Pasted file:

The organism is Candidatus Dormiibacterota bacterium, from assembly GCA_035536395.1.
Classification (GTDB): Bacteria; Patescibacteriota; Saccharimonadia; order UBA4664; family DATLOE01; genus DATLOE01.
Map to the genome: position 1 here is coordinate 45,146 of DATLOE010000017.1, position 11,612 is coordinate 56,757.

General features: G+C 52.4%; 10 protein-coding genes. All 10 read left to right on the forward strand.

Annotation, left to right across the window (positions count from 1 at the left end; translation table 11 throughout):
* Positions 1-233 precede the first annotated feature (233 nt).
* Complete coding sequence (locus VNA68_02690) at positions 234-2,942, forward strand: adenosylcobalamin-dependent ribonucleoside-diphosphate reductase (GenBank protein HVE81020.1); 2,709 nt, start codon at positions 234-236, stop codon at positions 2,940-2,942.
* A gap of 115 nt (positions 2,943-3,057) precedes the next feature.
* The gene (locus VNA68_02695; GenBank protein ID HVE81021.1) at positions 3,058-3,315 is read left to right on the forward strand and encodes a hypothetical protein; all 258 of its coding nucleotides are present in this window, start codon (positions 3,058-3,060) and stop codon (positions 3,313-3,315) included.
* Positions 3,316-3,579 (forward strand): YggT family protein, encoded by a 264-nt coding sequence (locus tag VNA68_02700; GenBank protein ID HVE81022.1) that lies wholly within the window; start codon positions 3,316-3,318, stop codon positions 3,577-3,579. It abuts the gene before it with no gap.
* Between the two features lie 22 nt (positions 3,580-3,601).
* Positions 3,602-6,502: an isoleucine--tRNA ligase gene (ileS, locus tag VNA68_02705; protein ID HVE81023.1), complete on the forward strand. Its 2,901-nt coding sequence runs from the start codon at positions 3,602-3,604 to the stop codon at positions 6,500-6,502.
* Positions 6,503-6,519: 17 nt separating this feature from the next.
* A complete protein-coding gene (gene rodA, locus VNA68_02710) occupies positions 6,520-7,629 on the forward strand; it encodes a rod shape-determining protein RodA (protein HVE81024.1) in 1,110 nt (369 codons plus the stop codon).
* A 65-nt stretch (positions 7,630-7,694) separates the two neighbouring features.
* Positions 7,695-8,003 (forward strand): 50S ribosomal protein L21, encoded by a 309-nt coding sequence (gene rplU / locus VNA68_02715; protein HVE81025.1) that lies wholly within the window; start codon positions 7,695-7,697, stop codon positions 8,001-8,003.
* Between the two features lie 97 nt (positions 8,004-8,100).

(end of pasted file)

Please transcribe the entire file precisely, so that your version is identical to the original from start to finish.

The organism is Candidatus Dormiibacterota bacterium, from assembly GCA_035536395.1.
Classification (GTDB): Bacteria; Patescibacteriota; Saccharimonadia; order UBA4664; family DATLOE01; genus DATLOE01.
Map to the genome: position 1 here is coordinate 45,146 of DATLOE010000017.1, position 11,612 is coordinate 56,757.

General features: G+C 52.4%; 10 protein-coding genes. All 10 read left to right on the forward strand.

Annotation, left to right across the window (positions count from 1 at the left end; translation table 11 throughout):
* Positions 1-233 precede the first annotated feature (233 nt).
* Complete coding sequence (locus VNA68_02690) at positions 234-2,942, forward strand: adenosylcobalamin-dependent ribonucleoside-diphosphate reductase (GenBank protein HVE81020.1); 2,709 nt, start codon at positions 234-236, stop codon at positions 2,940-2,942.
* A gap of 115 nt (positions 2,943-3,057) precedes the next feature.
* The gene (locus VNA68_02695; GenBank protein ID HVE81021.1) at positions 3,058-3,315 is read left to right on the forward strand and encodes a hypothetical protein; all 258 of its coding nucleotides are present in this window, start codon (positions 3,058-3,060) and stop codon (positions 3,313-3,315) included.
* Positions 3,316-3,579 (forward strand): YggT family protein, encoded by a 264-nt coding sequence (locus tag VNA68_02700; GenBank protein ID HVE81022.1) that lies wholly within the window; start codon positions 3,316-3,318, stop codon positions 3,577-3,579. It abuts the gene before it with no gap.
* Between the two features lie 22 nt (positions 3,580-3,601).
* Positions 3,602-6,502: an isoleucine--tRNA ligase gene (ileS, locus tag VNA68_02705; protein ID HVE81023.1), complete on the forward strand. Its 2,901-nt coding sequence runs from the start codon at positions 3,602-3,604 to the stop codon at positions 6,500-6,502.
* Positions 6,503-6,519: 17 nt separating this feature from the next.
* A complete protein-coding gene (gene rodA, locus VNA68_02710) occupies positions 6,520-7,629 on the forward strand; it encodes a rod shape-determining protein RodA (protein HVE81024.1) in 1,110 nt (369 codons plus the stop codon).
* A 65-nt stretch (positions 7,630-7,694) separates the two neighbouring features.
* Positions 7,695-8,003 (forward strand): 50S ribosomal protein L21, encoded by a 309-nt coding sequence (gene rplU / locus VNA68_02715; protein HVE81025.1) that lies wholly within the window; start codon positions 7,695-7,697, stop codon positions 8,001-8,003.
* Between the two features lie 97 nt (positions 8,004-8,100).